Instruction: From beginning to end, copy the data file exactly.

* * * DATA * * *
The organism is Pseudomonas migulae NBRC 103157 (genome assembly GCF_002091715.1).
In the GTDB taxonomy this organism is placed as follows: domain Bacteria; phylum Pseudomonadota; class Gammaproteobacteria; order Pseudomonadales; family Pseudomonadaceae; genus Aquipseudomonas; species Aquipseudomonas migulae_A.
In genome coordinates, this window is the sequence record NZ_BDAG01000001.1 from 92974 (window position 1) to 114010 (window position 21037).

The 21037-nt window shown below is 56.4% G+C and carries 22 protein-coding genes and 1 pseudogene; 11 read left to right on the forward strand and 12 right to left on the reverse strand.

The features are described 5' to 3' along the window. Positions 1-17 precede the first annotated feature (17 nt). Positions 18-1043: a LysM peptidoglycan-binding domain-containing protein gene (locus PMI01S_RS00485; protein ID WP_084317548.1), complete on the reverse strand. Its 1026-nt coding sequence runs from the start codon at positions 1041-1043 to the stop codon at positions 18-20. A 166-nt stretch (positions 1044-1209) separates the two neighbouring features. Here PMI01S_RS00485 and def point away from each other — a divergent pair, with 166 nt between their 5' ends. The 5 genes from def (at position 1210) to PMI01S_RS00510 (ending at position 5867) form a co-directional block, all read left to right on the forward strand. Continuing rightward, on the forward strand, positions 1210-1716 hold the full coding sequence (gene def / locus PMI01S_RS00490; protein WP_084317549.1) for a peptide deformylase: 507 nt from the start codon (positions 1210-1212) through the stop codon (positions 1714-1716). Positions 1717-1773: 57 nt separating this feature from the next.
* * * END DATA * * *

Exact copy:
The organism is Pseudomonas migulae NBRC 103157 (genome assembly GCF_002091715.1).
In the GTDB taxonomy this organism is placed as follows: domain Bacteria; phylum Pseudomonadota; class Gammaproteobacteria; order Pseudomonadales; family Pseudomonadaceae; genus Aquipseudomonas; species Aquipseudomonas migulae_A.
In genome coordinates, this window is the sequence record NZ_BDAG01000001.1 from 92974 (window position 1) to 114010 (window position 21037).

The 21037-nt window shown below is 56.4% G+C and carries 22 protein-coding genes and 1 pseudogene; 11 read left to right on the forward strand and 12 right to left on the reverse strand.

The features are described 5' to 3' along the window. Positions 1-17 precede the first annotated feature (17 nt). Positions 18-1043: a LysM peptidoglycan-binding domain-containing protein gene (locus PMI01S_RS00485; protein ID WP_084317548.1), complete on the reverse strand. Its 1026-nt coding sequence runs from the start codon at positions 1041-1043 to the stop codon at positions 18-20. A 166-nt stretch (positions 1044-1209) separates the two neighbouring features. Here PMI01S_RS00485 and def point away from each other — a divergent pair, with 166 nt between their 5' ends. The 5 genes from def (at position 1210) to PMI01S_RS00510 (ending at position 5867) form a co-directional block, all read left to right on the forward strand. Continuing rightward, on the forward strand, positions 1210-1716 hold the full coding sequence (gene def / locus PMI01S_RS00490; protein WP_084317549.1) for a peptide deformylase: 507 nt from the start codon (positions 1210-1212) through the stop codon (positions 1714-1716). Positions 1717-1773: 57 nt separating this feature from the next.